Ivory Coast’s President Alassane Ouattara addresses participants of the “G20 Investment Summit – German Business and the CwA Countries 2019” on the sidelines of a Compact with Africa (CwA) in Berlin, Germany on Nov. 19, 2019. (John MacDougall/Pool via AP)

The President of Ivory Coast, President Alassane Ouattara Wednesday announced that former president Laurent Gbagbo and his youth leader Charles Ble Goude are “free to return to Ivory Coast when they want.”

This statement comes following the definite judgement of the International Criminal Court (ICC) in the trial of Gbagbo over four charges of crimes against humanity including murder, persecution and rape.

The ICC pronounced Gbagbo acquitted, with appeal judges confirming that he was finally in the clear over a wave of post-electoral violence in 2010-11.

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More than 3,000 people were killed in the civil war which followed Ivory Coast’s 2010 presidential election when Gbagbo disputed the results that declared Ouattara the winner of the vote.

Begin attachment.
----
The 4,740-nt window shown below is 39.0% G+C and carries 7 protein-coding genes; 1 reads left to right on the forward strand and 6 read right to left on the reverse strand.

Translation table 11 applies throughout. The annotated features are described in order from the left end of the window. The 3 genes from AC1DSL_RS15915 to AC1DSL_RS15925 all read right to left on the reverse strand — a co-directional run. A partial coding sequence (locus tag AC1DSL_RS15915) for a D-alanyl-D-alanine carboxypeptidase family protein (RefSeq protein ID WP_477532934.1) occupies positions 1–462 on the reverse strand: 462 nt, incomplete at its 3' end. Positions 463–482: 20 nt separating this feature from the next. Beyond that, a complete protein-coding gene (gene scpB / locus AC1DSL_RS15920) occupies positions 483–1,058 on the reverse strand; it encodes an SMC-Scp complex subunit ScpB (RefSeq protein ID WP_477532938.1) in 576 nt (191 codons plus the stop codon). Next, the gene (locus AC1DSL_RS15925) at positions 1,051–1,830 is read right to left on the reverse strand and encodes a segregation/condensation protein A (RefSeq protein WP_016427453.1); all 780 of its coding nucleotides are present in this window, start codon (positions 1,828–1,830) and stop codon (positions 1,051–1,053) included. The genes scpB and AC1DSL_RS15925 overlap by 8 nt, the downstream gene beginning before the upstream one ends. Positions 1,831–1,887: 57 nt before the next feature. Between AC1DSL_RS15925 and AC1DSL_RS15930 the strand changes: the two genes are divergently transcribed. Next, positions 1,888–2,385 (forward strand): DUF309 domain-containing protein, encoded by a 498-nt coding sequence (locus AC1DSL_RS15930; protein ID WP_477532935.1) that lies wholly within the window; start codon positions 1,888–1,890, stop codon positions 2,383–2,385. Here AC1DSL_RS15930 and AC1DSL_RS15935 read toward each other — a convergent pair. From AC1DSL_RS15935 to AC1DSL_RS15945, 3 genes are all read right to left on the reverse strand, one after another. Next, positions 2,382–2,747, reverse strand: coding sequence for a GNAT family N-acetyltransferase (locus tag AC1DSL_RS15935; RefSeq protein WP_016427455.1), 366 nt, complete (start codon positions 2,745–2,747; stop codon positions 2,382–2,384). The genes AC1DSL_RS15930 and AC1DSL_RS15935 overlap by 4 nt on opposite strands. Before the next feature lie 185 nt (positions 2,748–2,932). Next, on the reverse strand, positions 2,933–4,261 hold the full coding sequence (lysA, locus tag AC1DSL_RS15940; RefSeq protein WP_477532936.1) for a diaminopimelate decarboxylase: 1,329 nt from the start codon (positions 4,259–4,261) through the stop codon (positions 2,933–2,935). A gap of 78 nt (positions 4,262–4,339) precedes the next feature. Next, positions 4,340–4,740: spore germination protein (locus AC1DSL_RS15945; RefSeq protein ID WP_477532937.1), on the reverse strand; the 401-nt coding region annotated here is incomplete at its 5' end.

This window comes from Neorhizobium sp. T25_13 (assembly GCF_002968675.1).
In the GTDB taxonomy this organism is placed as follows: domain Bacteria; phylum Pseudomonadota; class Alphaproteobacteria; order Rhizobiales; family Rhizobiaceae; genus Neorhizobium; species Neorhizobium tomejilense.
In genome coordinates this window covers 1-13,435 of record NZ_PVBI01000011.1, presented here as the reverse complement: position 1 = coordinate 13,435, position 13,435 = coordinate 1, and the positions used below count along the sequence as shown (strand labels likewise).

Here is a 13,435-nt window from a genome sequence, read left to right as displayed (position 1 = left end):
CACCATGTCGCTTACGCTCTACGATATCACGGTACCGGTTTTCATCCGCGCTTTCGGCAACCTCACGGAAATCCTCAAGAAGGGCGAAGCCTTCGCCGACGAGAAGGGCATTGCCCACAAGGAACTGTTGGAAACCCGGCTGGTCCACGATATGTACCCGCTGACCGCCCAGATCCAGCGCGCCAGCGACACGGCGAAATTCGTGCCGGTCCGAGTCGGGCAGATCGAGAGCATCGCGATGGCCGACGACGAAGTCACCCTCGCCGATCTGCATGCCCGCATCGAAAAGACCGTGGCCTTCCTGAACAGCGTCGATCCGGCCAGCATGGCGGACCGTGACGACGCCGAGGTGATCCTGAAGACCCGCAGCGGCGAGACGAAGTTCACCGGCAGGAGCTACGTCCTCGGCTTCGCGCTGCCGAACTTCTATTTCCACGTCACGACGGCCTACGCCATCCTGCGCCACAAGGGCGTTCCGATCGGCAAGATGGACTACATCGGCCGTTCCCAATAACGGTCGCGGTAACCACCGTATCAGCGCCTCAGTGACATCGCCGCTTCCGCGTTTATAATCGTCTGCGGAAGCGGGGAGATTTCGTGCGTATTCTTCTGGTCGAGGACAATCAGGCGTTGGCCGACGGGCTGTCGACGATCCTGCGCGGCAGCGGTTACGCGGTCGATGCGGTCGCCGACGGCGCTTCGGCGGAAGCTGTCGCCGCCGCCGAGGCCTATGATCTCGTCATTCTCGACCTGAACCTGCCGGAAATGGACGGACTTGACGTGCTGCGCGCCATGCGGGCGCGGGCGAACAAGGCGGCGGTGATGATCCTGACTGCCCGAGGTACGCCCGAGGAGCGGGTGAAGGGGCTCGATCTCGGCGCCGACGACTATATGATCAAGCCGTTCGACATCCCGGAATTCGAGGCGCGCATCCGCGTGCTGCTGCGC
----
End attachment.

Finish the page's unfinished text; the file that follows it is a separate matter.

Gbagbo was hauled off to the ICC after being forced out of power in April 2011, becoming the first head of state to stand trial at the tribunal in The Hague.

But since his release from detention in 2019, he has been living in Brussels under the ICC’s orders. Last week’s ruling definitively clears him of all charges.

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Speaking at the opening of a cabinet meeting held in Abidjan, Ouattara noted that  “arrangements will be made so that Laurent Gbagbo can enjoy, in accordance with the laws in place, the advantages and allowances available to former presidents.”

Despite the turmoils, the 75-year-old has been able to maintain a strong support base at home, suggesting a potential comeback in his political career.

Following tensions that trailed the country’s presidential elections last year, Gbagbo was played the role of a conciliatory figure, who warned of the risk of “catastrophe” in the face of the disputes.

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Ouattara had sought a third term in that election based on a law he had signed allowing for three-term tenure. However, critics refuted it, arguing that the law does not apply to him because of a constitutional referendum passed in 2016.

It was amid all these that Ouattara tapped him to lead a reconciliatory move, in which he was able to successfully get his FPI party to break a decade-long boycott and participated in the legislative elections this month.

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